• four short pulses: thirty minutes

When the time comes to power down, the unit will emit a long vibration.

Resetting The Unit

To reset the Orbit Writer, Press “Up” arrow and “Enter” keys together. The unit will not provide feedback, but it will turn itself off, and you must turn it on by holding “Up” and “Down” together again.

Forget All Devices

If you decide to, let’s say, sell your unit, or want to start from scratch connectionwise, hold down a “Down” arrow chord for three seconds until the unit emits a long vibration. It will forget all your devices you have connected to all bluetooth channels.

Vibration Intensity

If you do not feel the Orbit Writer vibrating, you can adjust how hard it vibrates. To do that, press a “Right” arrow chord, (“Space” with “Up” arrow key) to check what it is set to, and hold down this combination for three seconds to change the intensity. The pulses go from one to three, with one pulse being the lowest setting, and three being the highest.

Using Orbit Writer with a Device

Now that we got the main settings you need out of the way, it is time to connect it to a device. Most of this process will come from your device such as a phone or computer to establish the connection. If the unit is connected successfully, it will emit two short vibrations, indicating it is ready to use.


Before you connect the device to bluetooth, you must make sure the channel is enabled on the Orbit Writer. Remember, there are five channels for bluetooth, and one for USB. To switch channels, you will press a “Left” arrow chord, with the dot number of the channel. For example, to activate channel 1, you would press a “Left” with “Dot 1” chord. Depending on the number of channel, replace “Dot 1″ with the dot number of the channel you want. If you want channels four through six, you replace the ‘Left” arrow with the “right” arrow with the same combination, except you will use dots “Four” through “Six.” Channel six is the USB. Once you have found the channel you want, you must hold down the key combination you pressed for the channel for three seconds to enable pairing on that specific channel. For example, I want to pair my iPhone to channel 1. I press “left” arrow chord with “Dot 1” to activate that channel. Now, I’ll hold down that same combination for three seconds. I am ready to pair my device! We have an article where we show you how to pair bluetooth braille displays to different devices, right this way! When searching for devices, you are looking for “Orbit Reader 1234,” (1234 is just an example of your last four digits of your writer’s serial number, located on the back of your unit. It says Orbit Reader, because it is using the same driver as the Orbit Reader series, which is a braille display that is also made by Orbit Research.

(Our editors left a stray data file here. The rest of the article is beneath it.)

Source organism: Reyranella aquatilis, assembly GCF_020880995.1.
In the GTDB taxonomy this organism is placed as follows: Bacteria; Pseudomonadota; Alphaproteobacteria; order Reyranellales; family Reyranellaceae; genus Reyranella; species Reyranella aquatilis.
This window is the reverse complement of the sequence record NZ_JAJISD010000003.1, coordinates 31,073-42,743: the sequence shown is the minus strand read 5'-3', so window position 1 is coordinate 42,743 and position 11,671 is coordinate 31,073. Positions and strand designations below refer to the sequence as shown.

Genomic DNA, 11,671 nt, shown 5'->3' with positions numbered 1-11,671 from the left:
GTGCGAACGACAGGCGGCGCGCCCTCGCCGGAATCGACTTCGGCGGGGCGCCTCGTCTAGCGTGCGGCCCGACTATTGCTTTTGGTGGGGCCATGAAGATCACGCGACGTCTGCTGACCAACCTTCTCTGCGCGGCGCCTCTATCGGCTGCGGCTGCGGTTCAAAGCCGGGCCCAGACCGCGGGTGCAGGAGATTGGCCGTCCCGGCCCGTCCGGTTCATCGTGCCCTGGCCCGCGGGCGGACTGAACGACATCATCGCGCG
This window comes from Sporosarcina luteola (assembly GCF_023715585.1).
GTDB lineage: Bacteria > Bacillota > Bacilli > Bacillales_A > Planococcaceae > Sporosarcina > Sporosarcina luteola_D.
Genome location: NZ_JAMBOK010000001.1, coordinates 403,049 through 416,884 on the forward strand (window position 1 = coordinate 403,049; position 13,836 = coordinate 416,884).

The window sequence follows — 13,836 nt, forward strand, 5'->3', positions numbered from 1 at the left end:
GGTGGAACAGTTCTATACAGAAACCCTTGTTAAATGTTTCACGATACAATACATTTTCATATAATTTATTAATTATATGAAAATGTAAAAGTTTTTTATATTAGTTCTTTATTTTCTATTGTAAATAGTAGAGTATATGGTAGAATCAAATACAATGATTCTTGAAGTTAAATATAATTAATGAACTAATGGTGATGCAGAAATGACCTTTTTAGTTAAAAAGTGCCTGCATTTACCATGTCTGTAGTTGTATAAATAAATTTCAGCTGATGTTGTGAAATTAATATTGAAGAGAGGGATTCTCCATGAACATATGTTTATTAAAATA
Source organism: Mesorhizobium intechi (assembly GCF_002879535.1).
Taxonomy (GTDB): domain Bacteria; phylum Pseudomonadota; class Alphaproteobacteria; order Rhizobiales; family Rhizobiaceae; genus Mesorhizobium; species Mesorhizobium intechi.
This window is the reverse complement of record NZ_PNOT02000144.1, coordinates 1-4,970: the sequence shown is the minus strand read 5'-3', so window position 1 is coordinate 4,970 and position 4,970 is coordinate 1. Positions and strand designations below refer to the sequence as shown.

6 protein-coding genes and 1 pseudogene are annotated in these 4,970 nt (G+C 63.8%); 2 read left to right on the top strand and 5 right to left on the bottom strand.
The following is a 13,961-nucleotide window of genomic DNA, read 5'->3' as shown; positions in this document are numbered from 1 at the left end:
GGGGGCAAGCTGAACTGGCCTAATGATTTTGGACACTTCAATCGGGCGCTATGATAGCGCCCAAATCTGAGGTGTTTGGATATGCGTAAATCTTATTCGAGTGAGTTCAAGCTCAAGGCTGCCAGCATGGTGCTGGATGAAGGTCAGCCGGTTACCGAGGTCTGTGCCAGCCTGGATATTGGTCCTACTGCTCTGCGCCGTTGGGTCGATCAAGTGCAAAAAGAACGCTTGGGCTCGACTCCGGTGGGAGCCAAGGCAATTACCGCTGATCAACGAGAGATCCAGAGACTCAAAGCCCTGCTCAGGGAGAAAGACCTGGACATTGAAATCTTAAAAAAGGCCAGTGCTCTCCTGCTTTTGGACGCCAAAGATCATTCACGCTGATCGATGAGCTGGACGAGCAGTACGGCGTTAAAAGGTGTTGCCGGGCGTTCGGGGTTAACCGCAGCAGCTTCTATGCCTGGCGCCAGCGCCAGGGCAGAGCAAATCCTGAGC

For USB, it is not as convoluted, evil, and college educated as connecting to bluetooth. All that needs to happen is switch to the USB channel by pressing a “Right” arrow with “Dot 6” chord, connect it to either Windows or Mac using a USB cable, and restart the screen reader! Simple as that!

Pro’s and Cons

This device for sure has its pro’s and cons this time around, COMPARED TO OTHER DEVICES WE HAVE REVIEWED HERE.


  • DURABLE AND AFFORDABLE braille keyboard
  • connects to six devices
  • can fit in your pocket


  • must be familiar with all the vibrations and their meanings, especially since a lot of the vibration patterns are used for multiple prompts.
  • has complex command gestures to change its settings, which may affect users who only may have the use of one hand

Rating and Final Thoughts

I will give the Orbit Writer a 4 out of 5. While the unit is a good investment, and affordable at that, I think Orbit research could take a step forward to modernize this product a little more. For instance, rather than having vibration feedback and having to adjust the settings by using complex commands, why not have one channel enabled, and have a cross platform companion app? At that point, the writer can be connected, and people can use the app to set up other aspects of the unit, such as vibration intensity. The Apple Watch and even house appliances have this, so why can’t the Orbit Writer have it? Other than that, this unit is a good thing to have if you are looking for just a braille keyboard to use with your phone or other device, and you wish not to take a braille display. The sections covering the commands was just the very beginning. There are a lot more commands you can do on the Orbit Writer. You can find its user guide right here if you wish to check out more things you can do. Or, you can also contact us if you have any questions! In the meantime, happy typing!